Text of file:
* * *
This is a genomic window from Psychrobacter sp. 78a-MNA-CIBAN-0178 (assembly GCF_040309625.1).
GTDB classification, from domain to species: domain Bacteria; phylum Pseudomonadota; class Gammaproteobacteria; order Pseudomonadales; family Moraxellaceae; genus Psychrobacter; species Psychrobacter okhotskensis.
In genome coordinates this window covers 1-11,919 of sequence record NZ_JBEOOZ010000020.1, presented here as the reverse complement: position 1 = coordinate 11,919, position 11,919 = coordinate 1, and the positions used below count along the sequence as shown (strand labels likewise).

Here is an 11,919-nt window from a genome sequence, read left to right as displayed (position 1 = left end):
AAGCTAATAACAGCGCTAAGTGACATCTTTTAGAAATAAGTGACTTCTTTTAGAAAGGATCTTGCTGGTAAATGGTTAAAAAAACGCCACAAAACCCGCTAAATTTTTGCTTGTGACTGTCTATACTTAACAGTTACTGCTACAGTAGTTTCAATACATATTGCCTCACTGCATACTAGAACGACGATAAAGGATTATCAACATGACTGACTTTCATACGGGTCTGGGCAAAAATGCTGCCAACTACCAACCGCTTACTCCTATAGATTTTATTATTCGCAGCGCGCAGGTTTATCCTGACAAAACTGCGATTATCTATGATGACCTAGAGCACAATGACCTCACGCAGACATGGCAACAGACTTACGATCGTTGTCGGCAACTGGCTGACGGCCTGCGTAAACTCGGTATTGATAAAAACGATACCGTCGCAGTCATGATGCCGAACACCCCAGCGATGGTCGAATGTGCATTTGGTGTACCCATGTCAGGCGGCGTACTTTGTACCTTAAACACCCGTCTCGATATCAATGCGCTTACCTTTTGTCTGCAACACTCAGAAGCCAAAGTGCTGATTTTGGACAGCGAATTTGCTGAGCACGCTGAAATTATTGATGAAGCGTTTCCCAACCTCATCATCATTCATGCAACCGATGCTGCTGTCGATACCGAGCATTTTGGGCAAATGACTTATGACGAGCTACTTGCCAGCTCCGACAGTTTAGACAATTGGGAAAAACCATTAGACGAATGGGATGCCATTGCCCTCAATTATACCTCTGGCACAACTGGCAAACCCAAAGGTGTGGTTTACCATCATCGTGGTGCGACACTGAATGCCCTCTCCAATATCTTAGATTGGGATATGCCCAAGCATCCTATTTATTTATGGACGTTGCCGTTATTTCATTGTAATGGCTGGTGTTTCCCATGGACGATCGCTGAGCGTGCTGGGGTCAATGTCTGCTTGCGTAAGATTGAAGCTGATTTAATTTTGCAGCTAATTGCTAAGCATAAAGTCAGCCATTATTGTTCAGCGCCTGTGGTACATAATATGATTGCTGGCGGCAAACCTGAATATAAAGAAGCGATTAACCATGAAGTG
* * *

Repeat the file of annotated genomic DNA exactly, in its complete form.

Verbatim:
This is a genomic window from Psychrobacter sp. 78a-MNA-CIBAN-0178 (assembly GCF_040309625.1).
GTDB classification, from domain to species: domain Bacteria; phylum Pseudomonadota; class Gammaproteobacteria; order Pseudomonadales; family Moraxellaceae; genus Psychrobacter; species Psychrobacter okhotskensis.
In genome coordinates this window covers 1-11,919 of sequence record NZ_JBEOOZ010000020.1, presented here as the reverse complement: position 1 = coordinate 11,919, position 11,919 = coordinate 1, and the positions used below count along the sequence as shown (strand labels likewise).

Here is an 11,919-nt window from a genome sequence, read left to right as displayed (position 1 = left end):
AAGCTAATAACAGCGCTAAGTGACATCTTTTAGAAATAAGTGACTTCTTTTAGAAAGGATCTTGCTGGTAAATGGTTAAAAAAACGCCACAAAACCCGCTAAATTTTTGCTTGTGACTGTCTATACTTAACAGTTACTGCTACAGTAGTTTCAATACATATTGCCTCACTGCATACTAGAACGACGATAAAGGATTATCAACATGACTGACTTTCATACGGGTCTGGGCAAAAATGCTGCCAACTACCAACCGCTTACTCCTATAGATTTTATTATTCGCAGCGCGCAGGTTTATCCTGACAAAACTGCGATTATCTATGATGACCTAGAGCACAATGACCTCACGCAGACATGGCAACAGACTTACGATCGTTGTCGGCAACTGGCTGACGGCCTGCGTAAACTCGGTATTGATAAAAACGATACCGTCGCAGTCATGATGCCGAACACCCCAGCGATGGTCGAATGTGCATTTGGTGTACCCATGTCAGGCGGCGTACTTTGTACCTTAAACACCCGTCTCGATATCAATGCGCTTACCTTTTGTCTGCAACACTCAGAAGCCAAAGTGCTGATTTTGGACAGCGAATTTGCTGAGCACGCTGAAATTATTGATGAAGCGTTTCCCAACCTCATCATCATTCATGCAACCGATGCTGCTGTCGATACCGAGCATTTTGGGCAAATGACTTATGACGAGCTACTTGCCAGCTCCGACAGTTTAGACAATTGGGAAAAACCATTAGACGAATGGGATGCCATTGCCCTCAATTATACCTCTGGCACAACTGGCAAACCCAAAGGTGTGGTTTACCATCATCGTGGTGCGACACTGAATGCCCTCTCCAATATCTTAGATTGGGATATGCCCAAGCATCCTATTTATTTATGGACGTTGCCGTTATTTCATTGTAATGGCTGGTGTTTCCCATGGACGATCGCTGAGCGTGCTGGGGTCAATGTCTGCTTGCGTAAGATTGAAGCTGATTTAATTTTGCAGCTAATTGCTAAGCATAAAGTCAGCCATTATTGTTCAGCGCCTGTGGTACATAATATGATTGCTGGCGGCAAACCTGAATATAAAGAAGCGATTAACCATGAAGTG